Diamonds may be forever, but what's more unique and rare than even the most precious stones on Earth? The code of life, said Swiss chemist Robert Grass, the mastermind behind Identity Inside, a project that aims to create ultrapersonalized jewelry embedded with a loved one's DNA.
The inspiration behind the custom-made baubles came from Grass' professional work to develop technology to stabilize and store DNA. "We started playing around with the idea of what we could do with this technology," he told Live Science. "Our DNA is what makes us unique, and with jewelry, it's something that you want to be unique and special."
So how does it work? First, the purchaser needs to collect saliva samples (with a cotton swab on the inside of his or her cheek). This is then sent to Grass' lab in Switzerland, where the sample is processed and DNA is extracted and purified. The scientists add chemicals to the liquid solution containing the DNA to promote the growth of glass that "fossilizes" and encapsulates the DNA at room temperature (imagine a process similar to the fossilization of mosquitos in amber). [Gift Ideas for Kids: Best Educational Toys and Games of 2015]
The result is powdered glass containing tiny strands of DNA, Grass said. Once they have this substance, the scientists then drill a small hole on the inside of a piece of jewelry (a ring, for instance), fill it with the powder and seal the opening with a flawless, 0.02-carat diamond.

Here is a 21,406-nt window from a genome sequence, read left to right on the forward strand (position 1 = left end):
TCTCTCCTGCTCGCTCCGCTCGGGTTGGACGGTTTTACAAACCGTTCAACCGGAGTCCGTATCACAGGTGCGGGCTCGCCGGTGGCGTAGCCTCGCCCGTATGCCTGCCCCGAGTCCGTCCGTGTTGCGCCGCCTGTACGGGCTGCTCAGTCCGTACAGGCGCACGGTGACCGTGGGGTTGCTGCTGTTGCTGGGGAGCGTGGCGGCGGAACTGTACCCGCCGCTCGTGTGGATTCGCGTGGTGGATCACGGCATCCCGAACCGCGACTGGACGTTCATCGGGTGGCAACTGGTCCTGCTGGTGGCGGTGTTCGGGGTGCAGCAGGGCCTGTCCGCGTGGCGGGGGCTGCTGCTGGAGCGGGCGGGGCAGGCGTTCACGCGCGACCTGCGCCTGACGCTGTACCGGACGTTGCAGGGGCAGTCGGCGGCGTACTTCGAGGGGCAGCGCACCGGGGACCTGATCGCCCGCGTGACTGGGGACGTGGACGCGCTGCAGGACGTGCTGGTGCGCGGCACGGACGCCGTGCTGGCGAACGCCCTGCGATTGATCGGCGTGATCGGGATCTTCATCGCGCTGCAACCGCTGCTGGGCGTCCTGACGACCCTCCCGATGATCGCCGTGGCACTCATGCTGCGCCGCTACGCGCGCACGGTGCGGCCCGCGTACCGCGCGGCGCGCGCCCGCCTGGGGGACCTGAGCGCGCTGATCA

The process leaves the DNA unharmed, Grass said, which means the samples can be recovered at any time for future use or analysis. The researchers also collected data on decay and found that, under simulated storage conditions, the encapsulated DNA would decay to half its concentration over the course of 1,000 years.
Identity Inside is offering to preserve DNA within sterling silver rings, Swiss-made watches and rose gold pendants, and the project is seeking funding through Kickstarter. The campaign has currently raised more than $9,000, but Grass said he hopes to reach the project's goal of almost $20,000 by Dec. 20.
For Grass, Identity Inside represents a new way to share something intimate and personal, which is something he said he struggled with when looking for a gift for his wife after they got married and after the birth of their child.
"I was looking for something special, something more than just a shiny stone," he said. "With [Identity Inside], I want to give the owner a feeling of uniqueness."
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Denise Chow was the assistant managing editor at Live Science before moving to NBC News as a science reporter, where she focuses on general science and climate change. Before joining the Live Science team in 2013, she spent two years as a staff writer for Space.com, writing about rocket launches and covering NASA's final three space shuttle missions. A Canadian transplant, Denise has a bachelor's degree from the University of Toronto, and a master's degree in journalism from New York University.